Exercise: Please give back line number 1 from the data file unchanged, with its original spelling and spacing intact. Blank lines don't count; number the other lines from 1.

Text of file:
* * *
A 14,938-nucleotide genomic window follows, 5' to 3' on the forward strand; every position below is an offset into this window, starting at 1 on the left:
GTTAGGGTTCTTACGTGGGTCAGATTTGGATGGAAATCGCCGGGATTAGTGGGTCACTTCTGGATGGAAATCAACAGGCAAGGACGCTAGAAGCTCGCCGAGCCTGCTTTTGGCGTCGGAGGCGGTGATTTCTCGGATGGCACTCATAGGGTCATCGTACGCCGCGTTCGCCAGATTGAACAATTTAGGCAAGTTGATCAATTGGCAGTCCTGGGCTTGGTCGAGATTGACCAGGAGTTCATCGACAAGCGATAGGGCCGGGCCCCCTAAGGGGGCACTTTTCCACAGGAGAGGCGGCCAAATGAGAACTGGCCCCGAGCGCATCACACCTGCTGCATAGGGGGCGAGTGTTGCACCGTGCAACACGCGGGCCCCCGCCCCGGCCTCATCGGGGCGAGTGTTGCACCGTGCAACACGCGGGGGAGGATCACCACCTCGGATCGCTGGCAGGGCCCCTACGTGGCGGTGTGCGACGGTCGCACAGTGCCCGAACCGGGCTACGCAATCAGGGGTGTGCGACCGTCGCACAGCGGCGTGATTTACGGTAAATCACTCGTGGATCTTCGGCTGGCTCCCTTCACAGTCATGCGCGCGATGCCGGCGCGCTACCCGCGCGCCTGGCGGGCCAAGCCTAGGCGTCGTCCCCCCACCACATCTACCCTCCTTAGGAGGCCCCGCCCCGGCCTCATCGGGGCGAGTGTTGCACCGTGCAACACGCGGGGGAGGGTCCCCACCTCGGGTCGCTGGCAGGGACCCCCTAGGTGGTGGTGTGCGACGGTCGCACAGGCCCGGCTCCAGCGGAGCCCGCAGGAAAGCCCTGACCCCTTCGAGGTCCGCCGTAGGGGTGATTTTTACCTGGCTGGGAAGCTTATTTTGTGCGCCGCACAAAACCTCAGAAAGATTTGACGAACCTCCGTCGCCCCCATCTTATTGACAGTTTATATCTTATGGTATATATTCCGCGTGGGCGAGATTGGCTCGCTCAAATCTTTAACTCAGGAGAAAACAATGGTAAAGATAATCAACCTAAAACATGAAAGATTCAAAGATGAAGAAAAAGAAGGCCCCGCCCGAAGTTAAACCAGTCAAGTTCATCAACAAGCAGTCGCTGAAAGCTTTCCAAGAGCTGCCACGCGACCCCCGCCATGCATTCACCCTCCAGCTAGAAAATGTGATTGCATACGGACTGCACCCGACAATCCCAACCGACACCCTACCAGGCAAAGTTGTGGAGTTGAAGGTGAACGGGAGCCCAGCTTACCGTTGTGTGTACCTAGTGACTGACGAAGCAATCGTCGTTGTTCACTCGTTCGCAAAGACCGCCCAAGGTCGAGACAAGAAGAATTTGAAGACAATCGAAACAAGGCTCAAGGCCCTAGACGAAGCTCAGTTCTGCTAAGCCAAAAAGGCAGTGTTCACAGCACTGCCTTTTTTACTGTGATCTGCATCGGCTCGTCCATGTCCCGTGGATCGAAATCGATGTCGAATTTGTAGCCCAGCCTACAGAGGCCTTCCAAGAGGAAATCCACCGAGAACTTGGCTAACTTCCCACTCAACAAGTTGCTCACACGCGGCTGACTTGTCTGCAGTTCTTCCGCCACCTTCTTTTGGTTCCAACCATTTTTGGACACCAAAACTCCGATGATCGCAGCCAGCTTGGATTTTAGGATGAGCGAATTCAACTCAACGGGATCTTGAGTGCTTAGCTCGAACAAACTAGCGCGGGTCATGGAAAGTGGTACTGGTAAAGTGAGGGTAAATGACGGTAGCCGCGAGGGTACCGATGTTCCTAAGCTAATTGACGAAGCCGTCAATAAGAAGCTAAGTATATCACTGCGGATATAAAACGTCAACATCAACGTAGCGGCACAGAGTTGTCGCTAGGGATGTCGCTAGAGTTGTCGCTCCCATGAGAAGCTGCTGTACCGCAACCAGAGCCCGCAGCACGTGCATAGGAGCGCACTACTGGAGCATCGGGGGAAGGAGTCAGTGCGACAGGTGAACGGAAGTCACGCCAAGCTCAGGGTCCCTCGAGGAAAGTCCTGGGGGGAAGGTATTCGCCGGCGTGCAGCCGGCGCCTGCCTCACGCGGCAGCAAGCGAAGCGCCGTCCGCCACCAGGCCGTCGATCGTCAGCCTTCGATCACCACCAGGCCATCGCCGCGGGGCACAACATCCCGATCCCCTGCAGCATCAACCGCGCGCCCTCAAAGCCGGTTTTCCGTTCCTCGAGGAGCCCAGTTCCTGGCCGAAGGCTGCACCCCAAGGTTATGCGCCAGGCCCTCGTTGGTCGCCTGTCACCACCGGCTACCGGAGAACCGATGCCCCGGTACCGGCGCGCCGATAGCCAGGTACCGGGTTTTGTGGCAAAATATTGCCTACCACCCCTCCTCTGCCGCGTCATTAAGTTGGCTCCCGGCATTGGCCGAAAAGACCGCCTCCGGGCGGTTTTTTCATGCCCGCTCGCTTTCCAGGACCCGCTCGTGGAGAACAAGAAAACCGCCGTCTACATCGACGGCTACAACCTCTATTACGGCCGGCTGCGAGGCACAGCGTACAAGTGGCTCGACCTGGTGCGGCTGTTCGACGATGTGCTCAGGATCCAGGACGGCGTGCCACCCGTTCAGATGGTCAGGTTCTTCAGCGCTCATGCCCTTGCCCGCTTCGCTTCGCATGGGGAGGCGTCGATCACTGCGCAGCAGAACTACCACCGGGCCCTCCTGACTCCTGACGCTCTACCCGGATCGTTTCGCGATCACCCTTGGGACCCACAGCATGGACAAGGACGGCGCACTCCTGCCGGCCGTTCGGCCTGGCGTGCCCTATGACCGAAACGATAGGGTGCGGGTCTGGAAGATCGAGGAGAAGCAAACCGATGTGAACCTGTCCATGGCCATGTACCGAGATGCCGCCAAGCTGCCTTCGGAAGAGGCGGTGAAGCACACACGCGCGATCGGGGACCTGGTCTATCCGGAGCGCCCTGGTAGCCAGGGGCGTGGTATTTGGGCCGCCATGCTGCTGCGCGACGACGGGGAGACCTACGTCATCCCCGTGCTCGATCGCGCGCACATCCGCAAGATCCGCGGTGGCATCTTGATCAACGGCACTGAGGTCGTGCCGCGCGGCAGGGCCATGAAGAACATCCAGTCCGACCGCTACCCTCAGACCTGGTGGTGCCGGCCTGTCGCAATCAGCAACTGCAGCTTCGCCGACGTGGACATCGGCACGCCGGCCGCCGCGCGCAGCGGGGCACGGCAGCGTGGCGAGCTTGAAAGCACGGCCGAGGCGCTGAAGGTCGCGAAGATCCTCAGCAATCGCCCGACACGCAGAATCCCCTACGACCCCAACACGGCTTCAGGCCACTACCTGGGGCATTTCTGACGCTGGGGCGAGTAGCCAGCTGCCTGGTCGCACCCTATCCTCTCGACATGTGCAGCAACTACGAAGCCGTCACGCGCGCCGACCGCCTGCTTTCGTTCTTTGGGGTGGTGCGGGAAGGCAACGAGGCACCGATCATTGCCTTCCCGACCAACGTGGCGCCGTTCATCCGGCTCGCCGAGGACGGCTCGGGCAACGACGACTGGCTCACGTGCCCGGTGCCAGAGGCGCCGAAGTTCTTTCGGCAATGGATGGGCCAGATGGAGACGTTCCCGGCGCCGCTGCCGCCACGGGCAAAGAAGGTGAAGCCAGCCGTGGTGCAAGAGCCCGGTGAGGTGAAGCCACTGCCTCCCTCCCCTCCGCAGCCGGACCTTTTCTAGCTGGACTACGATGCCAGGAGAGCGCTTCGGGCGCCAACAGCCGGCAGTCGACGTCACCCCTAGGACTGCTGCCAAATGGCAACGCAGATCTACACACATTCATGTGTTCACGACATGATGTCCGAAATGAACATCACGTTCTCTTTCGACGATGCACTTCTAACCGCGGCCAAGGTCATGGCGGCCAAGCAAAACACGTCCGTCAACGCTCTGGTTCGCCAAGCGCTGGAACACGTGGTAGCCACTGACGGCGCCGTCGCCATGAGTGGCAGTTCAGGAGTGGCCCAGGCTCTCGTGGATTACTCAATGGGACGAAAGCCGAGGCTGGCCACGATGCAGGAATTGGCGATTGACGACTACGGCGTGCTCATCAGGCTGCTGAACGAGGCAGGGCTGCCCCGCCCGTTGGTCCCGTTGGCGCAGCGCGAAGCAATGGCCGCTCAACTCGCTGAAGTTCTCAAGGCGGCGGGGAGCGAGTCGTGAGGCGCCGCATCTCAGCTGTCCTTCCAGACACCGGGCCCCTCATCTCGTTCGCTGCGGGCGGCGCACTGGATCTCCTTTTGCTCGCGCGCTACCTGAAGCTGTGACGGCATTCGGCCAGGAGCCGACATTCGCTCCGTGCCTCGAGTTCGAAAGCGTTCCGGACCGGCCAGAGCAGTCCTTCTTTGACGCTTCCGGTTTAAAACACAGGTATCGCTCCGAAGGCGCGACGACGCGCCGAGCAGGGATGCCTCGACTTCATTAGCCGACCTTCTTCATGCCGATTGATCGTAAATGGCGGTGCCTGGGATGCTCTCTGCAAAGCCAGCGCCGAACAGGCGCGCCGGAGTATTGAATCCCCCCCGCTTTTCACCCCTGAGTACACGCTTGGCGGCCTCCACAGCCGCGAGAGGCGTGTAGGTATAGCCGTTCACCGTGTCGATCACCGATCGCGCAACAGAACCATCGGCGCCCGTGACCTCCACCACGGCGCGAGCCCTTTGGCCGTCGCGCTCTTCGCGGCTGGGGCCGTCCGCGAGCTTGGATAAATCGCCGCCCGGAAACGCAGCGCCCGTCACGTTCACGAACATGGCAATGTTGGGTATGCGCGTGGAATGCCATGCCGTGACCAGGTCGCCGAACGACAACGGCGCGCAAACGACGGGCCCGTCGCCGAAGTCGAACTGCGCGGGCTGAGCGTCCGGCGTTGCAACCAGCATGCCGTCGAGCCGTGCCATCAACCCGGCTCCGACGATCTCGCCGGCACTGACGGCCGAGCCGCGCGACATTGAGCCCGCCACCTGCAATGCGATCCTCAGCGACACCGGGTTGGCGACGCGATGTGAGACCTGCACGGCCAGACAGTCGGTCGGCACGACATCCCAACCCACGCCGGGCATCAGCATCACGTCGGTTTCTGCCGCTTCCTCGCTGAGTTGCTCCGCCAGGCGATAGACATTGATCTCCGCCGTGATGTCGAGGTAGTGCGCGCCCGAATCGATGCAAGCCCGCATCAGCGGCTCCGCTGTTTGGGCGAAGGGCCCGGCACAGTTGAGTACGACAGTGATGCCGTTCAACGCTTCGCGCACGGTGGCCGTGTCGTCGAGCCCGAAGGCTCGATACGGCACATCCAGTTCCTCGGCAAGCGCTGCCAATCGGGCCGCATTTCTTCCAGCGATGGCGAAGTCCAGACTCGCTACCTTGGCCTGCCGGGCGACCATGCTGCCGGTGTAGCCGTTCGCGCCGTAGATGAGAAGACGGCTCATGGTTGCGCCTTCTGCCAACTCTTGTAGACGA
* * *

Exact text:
A 14,938-nucleotide genomic window follows, 5' to 3' on the forward strand; every position below is an offset into this window, starting at 1 on the left: